Citing an exponential rise in COVID-19 cases in New Mexico and surrounding states, Gov. Michelle Lujan Grisham temporarily paused the state’s reopening and warned stricter actions could be taken if New Mexicans do not follow social distancing practices.
“So we are on hold,” she said during a remote press conference Thursday.
Lujan Grisham said she wants to see more data about the virus’ rate of transmission, and the sustained rise in cases, for an another week before moving forward with phase two of the plan to reopen New Mexico’s economy, allowing additional businesses to reopen and increasing the limit of people at mass gatherings.
Phase two of the three-part plan would allow bars, casinos and theaters to resume operations using COVID-19 safe practices and capacity limits, according to the plan crafted by the Economic Recovery Council.
In recent days, New Mexico has seen a steady rise in cases. The state had 128 cases Monday, 147 Tuesday, 156 Wednesday, and 207 Thursday, Lujan Grisham said. All regions across the state are seeing numbers of cases increase.
Dr. David Scrase, secretary of Human Services, said at the conference while the northwestern and central parts of the state remain below target in terms of spread, sharp increases have become evident in other parts of the state, including the southeast.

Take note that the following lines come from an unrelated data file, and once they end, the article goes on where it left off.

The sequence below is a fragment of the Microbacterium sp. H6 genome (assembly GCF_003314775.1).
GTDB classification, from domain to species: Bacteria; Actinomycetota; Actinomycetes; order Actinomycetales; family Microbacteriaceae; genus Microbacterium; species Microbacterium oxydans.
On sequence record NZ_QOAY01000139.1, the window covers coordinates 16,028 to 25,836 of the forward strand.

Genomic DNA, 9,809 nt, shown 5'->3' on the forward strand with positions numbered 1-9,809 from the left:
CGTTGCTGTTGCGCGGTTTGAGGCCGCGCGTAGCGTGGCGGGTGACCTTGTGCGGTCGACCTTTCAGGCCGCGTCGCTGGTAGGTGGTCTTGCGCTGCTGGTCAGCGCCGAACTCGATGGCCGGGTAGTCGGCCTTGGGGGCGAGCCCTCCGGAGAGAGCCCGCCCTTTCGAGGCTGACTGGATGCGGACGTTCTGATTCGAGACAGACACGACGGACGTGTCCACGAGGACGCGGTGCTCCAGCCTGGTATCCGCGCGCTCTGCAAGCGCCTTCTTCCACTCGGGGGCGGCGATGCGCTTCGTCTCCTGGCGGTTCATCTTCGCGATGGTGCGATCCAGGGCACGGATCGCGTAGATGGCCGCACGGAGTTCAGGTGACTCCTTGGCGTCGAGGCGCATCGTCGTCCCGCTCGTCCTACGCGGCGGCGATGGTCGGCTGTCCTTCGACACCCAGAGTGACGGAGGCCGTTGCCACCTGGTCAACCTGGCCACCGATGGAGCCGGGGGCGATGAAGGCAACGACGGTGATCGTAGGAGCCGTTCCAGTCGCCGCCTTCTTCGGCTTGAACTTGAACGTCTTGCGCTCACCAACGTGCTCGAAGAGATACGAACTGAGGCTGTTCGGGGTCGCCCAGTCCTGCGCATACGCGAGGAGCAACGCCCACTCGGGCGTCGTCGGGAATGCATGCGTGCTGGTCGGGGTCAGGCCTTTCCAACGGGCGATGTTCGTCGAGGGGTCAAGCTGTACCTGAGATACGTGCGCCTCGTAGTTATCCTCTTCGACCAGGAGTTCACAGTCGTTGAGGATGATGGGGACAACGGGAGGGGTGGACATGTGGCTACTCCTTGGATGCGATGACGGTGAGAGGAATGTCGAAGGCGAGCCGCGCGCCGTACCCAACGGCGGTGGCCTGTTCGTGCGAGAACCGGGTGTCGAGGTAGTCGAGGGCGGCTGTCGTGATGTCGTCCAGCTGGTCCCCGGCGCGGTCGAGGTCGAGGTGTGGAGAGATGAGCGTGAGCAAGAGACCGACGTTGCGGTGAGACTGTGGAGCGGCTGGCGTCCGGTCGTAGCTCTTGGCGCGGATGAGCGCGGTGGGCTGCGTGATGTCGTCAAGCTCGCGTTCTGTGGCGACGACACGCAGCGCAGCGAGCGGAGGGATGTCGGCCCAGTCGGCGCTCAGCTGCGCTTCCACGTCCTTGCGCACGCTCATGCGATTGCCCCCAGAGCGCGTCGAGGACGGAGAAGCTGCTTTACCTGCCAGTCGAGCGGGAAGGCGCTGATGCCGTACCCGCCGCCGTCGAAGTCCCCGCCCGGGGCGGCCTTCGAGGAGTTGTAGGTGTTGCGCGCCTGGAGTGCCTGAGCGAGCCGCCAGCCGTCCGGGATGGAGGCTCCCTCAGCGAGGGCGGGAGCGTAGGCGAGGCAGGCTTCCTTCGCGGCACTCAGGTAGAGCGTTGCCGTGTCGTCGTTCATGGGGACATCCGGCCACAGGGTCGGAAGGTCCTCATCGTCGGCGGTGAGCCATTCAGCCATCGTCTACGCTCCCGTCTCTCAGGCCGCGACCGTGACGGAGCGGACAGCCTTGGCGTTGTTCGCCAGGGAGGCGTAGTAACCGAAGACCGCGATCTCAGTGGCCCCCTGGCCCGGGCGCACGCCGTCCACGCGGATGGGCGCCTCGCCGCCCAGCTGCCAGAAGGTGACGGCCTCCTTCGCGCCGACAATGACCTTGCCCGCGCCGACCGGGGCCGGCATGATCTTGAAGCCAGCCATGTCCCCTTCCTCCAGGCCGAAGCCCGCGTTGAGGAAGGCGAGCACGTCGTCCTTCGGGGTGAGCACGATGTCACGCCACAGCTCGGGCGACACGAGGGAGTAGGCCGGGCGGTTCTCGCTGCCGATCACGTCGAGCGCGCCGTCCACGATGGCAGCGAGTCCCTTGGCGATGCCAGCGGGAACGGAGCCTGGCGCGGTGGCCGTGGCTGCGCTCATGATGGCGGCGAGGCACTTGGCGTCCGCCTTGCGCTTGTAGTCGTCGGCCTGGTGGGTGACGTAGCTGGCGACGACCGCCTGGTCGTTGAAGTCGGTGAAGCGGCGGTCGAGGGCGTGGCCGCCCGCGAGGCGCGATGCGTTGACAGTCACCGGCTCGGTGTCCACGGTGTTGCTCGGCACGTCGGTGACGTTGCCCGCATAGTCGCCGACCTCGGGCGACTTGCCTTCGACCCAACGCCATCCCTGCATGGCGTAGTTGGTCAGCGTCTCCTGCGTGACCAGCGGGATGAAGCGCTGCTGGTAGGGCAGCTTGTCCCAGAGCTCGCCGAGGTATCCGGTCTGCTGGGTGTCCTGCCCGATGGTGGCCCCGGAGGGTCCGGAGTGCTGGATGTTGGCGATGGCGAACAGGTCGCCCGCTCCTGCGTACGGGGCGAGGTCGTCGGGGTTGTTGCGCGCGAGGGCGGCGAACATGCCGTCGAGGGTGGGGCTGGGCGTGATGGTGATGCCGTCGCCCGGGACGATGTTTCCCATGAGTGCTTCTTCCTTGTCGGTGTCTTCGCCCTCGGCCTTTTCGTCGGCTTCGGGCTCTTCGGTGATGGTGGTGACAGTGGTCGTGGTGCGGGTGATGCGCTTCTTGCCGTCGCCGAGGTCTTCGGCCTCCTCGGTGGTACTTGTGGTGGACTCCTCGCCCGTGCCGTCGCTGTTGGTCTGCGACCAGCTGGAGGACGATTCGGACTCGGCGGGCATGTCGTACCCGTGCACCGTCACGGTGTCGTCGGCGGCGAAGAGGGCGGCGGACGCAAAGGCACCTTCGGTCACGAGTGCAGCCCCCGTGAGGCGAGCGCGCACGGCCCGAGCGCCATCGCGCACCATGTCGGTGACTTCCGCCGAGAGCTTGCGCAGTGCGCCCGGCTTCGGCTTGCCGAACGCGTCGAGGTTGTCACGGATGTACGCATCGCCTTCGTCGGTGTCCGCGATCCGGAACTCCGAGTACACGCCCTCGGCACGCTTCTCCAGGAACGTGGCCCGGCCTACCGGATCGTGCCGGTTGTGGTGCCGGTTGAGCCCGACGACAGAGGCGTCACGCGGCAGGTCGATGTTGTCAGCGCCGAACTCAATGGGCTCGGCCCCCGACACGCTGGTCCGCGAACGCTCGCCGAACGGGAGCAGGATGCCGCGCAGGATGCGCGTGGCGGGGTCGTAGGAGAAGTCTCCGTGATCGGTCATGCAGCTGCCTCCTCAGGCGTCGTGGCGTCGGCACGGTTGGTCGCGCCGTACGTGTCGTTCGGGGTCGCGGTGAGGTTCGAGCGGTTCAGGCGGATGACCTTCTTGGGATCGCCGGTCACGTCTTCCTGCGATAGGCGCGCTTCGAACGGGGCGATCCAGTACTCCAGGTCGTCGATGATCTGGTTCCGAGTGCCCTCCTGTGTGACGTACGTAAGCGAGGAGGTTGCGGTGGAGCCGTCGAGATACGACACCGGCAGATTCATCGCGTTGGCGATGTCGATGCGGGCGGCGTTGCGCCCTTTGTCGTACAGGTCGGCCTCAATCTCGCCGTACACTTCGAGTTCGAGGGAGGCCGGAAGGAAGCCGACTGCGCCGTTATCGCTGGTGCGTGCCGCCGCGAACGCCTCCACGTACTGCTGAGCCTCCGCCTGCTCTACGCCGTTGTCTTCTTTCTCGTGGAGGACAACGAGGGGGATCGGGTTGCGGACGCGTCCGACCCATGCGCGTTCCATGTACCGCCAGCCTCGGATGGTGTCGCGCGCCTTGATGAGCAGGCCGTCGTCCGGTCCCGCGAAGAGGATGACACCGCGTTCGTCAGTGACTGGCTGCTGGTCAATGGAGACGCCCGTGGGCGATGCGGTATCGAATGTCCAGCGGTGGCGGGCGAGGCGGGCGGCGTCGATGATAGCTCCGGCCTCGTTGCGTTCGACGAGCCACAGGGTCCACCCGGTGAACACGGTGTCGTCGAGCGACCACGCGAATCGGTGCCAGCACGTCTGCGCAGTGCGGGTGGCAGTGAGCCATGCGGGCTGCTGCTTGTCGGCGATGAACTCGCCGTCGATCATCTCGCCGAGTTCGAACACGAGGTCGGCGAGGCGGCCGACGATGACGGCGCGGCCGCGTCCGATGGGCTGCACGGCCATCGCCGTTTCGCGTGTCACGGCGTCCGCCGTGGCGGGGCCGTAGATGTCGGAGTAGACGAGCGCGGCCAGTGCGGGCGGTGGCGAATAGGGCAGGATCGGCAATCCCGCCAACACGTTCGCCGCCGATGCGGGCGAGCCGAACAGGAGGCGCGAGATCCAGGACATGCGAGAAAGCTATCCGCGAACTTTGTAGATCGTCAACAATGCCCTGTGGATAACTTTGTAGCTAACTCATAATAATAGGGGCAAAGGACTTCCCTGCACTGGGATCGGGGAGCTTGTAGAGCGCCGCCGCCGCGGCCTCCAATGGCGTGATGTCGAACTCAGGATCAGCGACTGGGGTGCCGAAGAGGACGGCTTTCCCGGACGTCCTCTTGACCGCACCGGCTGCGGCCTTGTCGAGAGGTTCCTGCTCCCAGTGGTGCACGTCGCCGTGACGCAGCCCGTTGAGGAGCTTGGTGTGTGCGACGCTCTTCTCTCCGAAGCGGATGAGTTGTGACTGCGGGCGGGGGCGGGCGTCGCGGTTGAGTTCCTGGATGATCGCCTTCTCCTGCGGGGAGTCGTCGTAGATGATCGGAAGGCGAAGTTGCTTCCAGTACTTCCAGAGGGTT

The surge in New Mexico cases corresponds with those of neighboring states such as Arizona, California and Texas.
Throughout the conference, Lujan Grisham and Scrase both stated travel to neighboring states, such as for graduations in Arizona, and residents from other states can have an impact on the virus.
Lujan Grisham said she believes New Mexicans and others gained a false sense of security when there was a drop in cases and measures were taken to reopen the economy. She noted seeing pictures and hearing about people throughout the state not taking social distancing precautions.
Scrase said that is the opposite of what should occur, and people should become more diligent in wearing masks and adhering to social distancing practices as restrictions are lifted more.
Repeatedly throughout the conference, Lujan Grisham and Scrase both urged people to wear masks, a symbol that has become politically charged. If people feel the need to make a political statement with their masks, Lujan Grisham suggested people write that message on their mask and wear it.
Lujan Grisham said New Mexicans need to wear their masks and warned if they don’t, she will be forced to look at using “other vehicles” to manage the spread of the disease.
Unlike many other states, New Mexico still has a stay-at-home order in place.
The best way to slow the spread of COVID-19, Lujan Grisham said, is for people to stay home when possible.
To keep up with local coverage of the coronavirus, go to rdrnews.com/category/news/covid-19-situation/.
Breaking news reporter Alex Ross can be reached at 575-622-7710, ext, 301, or email@example.com.